See this from Department of Labor (DOL)
When an employee must correct mistakes in his or her work, the time must be treated as hours worked. The correction of errors, or "rework", is hours worked, even when the employee voluntarily does the rework.
It is a do not ... I originally pulled the information from a legal handbook (not authoritative, or rule of law, andit looked as if it were ok) ... But in going to DOL itself, they state definitively that re-work is hours worked...
That is correct
See this: http://webapps.dol.gov/elaws/whd/flsa/hoursworked/screen1d.asp
I would not go there without including it in the job description and getting them do sign/agree before taking the job ... let me look at the FSLA regs and see if they address...
OK, my intuition was good
From DOL, Wage and Hour Division
Paying a commensurate wage (a % of the prevailing wage for the same work) requires that the employer accurately define both the minimal acceptable quantity standard (amount of work/time) and the minimal acceptable quality standard before workers are evaluated.
These standards must be predetermined, written, and clearly articulated to the workers before the necessary time studies to SET these standards are conducted.
Examples of quality standards for hourly paid jobs could include such things as the number of streaks left on a mirror or window to be cleaned by a janitor, or the number of pieces of mail that were incorrectly sorted by a mail room attendant; or how many "patches" of uncut grass remain on a lawn being mowed by a landscape worker.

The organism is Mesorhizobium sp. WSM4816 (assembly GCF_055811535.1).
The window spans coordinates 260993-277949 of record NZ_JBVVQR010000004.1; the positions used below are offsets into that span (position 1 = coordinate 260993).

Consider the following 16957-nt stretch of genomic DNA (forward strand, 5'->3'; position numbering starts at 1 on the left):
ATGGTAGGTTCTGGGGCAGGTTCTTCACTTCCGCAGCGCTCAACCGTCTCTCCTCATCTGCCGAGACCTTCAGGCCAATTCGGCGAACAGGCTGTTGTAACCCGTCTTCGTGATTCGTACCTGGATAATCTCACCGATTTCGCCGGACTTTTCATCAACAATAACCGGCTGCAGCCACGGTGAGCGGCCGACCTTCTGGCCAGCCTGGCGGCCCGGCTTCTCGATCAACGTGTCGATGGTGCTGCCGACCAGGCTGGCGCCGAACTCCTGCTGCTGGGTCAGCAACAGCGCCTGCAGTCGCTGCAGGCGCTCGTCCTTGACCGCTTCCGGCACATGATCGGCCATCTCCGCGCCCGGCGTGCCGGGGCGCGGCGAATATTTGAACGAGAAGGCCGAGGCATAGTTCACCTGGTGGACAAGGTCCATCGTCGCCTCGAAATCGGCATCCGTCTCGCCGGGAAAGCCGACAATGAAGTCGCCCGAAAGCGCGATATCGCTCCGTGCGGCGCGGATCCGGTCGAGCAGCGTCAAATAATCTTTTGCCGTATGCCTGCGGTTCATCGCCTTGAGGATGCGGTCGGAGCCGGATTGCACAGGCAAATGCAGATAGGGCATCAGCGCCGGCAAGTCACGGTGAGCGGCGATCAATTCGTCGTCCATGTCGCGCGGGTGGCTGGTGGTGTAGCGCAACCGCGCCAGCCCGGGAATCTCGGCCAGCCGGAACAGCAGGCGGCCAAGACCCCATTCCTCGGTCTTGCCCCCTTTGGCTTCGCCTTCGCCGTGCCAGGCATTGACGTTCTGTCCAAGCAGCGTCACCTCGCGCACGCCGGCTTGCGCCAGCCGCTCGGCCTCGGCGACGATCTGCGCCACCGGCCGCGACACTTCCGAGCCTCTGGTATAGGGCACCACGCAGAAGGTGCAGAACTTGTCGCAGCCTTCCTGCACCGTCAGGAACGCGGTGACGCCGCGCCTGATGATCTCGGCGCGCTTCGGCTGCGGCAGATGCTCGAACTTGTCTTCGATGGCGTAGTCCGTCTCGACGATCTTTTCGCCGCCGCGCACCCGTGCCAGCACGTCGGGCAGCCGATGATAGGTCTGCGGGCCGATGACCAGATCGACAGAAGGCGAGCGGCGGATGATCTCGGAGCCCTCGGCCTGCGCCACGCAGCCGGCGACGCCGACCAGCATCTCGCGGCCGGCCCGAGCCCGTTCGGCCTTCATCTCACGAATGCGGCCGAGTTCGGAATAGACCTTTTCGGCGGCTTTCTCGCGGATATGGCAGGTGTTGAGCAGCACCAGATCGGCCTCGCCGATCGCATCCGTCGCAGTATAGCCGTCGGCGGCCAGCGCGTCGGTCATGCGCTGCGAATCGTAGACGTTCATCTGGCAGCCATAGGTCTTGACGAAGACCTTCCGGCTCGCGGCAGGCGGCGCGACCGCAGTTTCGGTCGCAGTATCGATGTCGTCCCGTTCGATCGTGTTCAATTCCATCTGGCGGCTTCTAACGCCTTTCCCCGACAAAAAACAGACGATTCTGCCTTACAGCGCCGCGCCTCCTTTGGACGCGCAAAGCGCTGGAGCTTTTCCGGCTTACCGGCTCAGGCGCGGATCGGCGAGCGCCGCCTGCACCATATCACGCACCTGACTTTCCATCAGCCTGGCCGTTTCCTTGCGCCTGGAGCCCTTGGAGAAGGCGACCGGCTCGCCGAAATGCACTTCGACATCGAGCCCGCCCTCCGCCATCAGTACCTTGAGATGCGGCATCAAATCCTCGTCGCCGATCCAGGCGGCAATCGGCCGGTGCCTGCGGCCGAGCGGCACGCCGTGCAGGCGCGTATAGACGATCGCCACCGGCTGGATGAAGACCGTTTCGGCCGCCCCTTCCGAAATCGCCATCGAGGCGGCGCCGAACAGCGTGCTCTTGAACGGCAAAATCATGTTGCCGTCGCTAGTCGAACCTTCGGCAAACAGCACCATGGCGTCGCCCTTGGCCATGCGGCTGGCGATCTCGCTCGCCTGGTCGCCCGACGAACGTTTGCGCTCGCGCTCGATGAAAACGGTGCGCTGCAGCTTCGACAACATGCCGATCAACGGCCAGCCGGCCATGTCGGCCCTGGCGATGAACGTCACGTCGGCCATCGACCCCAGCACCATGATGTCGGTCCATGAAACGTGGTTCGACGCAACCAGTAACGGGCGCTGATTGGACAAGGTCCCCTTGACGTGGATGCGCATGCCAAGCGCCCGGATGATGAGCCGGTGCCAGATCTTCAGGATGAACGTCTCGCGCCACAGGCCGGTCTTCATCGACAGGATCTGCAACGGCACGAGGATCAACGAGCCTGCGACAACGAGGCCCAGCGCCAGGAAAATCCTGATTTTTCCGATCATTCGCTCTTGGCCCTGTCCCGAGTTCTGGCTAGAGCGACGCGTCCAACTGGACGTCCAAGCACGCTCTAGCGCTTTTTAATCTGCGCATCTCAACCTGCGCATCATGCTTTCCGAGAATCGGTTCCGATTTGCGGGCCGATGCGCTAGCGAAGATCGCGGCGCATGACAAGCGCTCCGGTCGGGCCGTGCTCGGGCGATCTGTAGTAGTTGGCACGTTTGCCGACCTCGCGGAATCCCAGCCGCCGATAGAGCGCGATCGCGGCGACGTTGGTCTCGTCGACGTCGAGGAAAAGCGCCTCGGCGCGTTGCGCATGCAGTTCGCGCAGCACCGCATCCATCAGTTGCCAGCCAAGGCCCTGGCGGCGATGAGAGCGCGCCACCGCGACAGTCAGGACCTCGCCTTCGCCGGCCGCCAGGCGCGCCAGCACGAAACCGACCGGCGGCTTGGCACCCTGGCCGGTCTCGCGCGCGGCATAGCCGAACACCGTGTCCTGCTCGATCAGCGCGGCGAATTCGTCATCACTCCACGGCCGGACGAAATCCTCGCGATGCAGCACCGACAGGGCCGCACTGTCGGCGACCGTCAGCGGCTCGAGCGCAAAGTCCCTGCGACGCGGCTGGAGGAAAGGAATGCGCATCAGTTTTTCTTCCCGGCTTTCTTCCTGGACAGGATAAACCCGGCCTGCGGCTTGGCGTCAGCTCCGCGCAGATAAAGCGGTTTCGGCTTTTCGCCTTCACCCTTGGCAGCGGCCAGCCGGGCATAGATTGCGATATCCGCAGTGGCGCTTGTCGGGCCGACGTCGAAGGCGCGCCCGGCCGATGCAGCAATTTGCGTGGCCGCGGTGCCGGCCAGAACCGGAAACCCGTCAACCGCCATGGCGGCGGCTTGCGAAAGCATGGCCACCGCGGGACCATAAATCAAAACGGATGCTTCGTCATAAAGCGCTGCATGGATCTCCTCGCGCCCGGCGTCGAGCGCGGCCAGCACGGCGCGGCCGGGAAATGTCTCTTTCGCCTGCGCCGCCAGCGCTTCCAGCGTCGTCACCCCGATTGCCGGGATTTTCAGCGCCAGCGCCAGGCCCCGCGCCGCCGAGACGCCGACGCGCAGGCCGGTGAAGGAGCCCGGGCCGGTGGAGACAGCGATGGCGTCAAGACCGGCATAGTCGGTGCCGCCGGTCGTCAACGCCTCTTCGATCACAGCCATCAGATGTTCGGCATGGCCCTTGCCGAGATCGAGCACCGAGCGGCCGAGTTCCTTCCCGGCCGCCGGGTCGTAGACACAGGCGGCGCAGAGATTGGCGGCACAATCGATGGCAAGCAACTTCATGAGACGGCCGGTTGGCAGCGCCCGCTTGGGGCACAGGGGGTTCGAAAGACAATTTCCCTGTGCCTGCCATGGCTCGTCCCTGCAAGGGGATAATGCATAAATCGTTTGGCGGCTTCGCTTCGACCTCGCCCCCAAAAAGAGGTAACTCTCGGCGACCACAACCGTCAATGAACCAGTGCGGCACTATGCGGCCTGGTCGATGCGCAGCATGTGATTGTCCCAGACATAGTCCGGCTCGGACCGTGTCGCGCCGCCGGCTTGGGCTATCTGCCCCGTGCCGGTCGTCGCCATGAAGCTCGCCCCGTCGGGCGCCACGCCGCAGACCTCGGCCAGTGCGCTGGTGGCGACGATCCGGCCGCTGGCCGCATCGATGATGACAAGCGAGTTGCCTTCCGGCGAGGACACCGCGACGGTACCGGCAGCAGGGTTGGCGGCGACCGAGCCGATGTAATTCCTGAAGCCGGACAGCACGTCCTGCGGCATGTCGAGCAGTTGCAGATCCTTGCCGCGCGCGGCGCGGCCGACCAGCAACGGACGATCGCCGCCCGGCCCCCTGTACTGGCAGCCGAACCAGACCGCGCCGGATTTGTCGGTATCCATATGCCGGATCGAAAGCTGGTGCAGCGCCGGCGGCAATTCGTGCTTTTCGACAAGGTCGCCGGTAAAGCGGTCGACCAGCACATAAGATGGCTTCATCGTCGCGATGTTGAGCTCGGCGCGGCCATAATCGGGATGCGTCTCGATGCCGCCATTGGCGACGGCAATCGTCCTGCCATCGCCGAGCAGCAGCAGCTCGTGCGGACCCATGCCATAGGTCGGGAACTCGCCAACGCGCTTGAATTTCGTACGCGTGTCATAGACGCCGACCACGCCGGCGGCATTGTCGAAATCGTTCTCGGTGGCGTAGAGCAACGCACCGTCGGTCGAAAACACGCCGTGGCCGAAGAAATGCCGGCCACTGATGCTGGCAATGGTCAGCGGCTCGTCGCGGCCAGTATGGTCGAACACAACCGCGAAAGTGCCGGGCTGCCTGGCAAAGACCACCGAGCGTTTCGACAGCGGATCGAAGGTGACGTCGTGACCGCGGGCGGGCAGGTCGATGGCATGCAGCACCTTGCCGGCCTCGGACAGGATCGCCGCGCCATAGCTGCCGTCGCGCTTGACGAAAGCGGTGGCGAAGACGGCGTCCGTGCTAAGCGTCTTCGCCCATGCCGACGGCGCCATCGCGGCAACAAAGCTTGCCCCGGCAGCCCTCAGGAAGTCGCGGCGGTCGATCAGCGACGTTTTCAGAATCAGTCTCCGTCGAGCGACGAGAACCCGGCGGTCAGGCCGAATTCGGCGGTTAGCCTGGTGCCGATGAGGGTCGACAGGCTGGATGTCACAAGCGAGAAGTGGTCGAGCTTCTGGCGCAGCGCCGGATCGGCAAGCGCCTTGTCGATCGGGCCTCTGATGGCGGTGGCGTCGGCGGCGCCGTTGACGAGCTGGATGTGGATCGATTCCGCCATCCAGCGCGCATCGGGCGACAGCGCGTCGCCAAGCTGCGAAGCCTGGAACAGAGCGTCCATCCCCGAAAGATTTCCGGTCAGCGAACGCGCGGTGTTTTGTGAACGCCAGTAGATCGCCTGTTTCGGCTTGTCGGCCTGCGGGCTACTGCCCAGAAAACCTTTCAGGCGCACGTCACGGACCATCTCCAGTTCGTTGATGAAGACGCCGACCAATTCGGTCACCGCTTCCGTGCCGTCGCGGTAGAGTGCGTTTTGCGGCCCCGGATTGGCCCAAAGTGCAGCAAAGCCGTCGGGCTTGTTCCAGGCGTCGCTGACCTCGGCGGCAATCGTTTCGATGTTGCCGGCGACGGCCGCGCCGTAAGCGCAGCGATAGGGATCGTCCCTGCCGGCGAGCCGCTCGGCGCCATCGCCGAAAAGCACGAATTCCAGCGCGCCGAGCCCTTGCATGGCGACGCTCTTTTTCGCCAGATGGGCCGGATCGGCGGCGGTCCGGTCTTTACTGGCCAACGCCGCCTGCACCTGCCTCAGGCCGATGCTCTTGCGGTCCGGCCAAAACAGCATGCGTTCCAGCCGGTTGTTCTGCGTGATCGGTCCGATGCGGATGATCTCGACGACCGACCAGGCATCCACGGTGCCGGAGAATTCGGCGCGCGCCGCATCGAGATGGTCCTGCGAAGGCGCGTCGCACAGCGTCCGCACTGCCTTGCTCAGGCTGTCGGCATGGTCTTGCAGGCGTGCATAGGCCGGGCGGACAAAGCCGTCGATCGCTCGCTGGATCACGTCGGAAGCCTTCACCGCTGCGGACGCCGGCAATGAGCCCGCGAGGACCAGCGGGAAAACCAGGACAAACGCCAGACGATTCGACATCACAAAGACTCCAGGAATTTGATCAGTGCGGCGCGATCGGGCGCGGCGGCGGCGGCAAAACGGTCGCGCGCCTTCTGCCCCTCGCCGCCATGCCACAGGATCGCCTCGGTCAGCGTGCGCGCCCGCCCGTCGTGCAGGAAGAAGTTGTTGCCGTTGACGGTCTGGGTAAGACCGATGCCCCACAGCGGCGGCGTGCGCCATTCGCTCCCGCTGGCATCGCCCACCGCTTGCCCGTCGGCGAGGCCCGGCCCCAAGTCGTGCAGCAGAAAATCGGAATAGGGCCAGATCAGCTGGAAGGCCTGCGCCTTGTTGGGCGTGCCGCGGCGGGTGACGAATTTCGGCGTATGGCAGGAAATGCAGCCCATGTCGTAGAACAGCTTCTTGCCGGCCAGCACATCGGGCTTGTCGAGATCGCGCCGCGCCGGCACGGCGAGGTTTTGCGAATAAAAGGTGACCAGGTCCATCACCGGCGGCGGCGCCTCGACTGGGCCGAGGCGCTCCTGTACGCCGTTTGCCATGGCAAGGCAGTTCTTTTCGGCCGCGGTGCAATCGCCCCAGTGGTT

Determine the "standard" for the job - which reflects the productivity, in terms of quality and quantity, of an experienced worker
Does the Department of Labor require the use of any particular work measurement method when evaluating productivity levels? No, but the work measurement method must be verifiable through the use of established industrial work measurement techniques.
For example, Wage and Hour accepts such methods as stopwatch time studies, Methods-Time Measurement (MTM) and Modular Arrangement of Predetermined Time Standards (MODAPTS). Whatever work measurement method is used, neither the standard setter nor the worker may be evaluated before having the opportunity to become familiar with the job or at a time when the worker is fatigued or subject to conditions that result in less than normal productivity.
It is recommended that at least three different workers who do not have disabilities for the work being performed be evaluated and that their individual productivity ratings be averaged to determine the standard. Such averaging, although not required by the Regulations, 29 CFR Part 525, takes into consideration that even experienced workers work at different paces.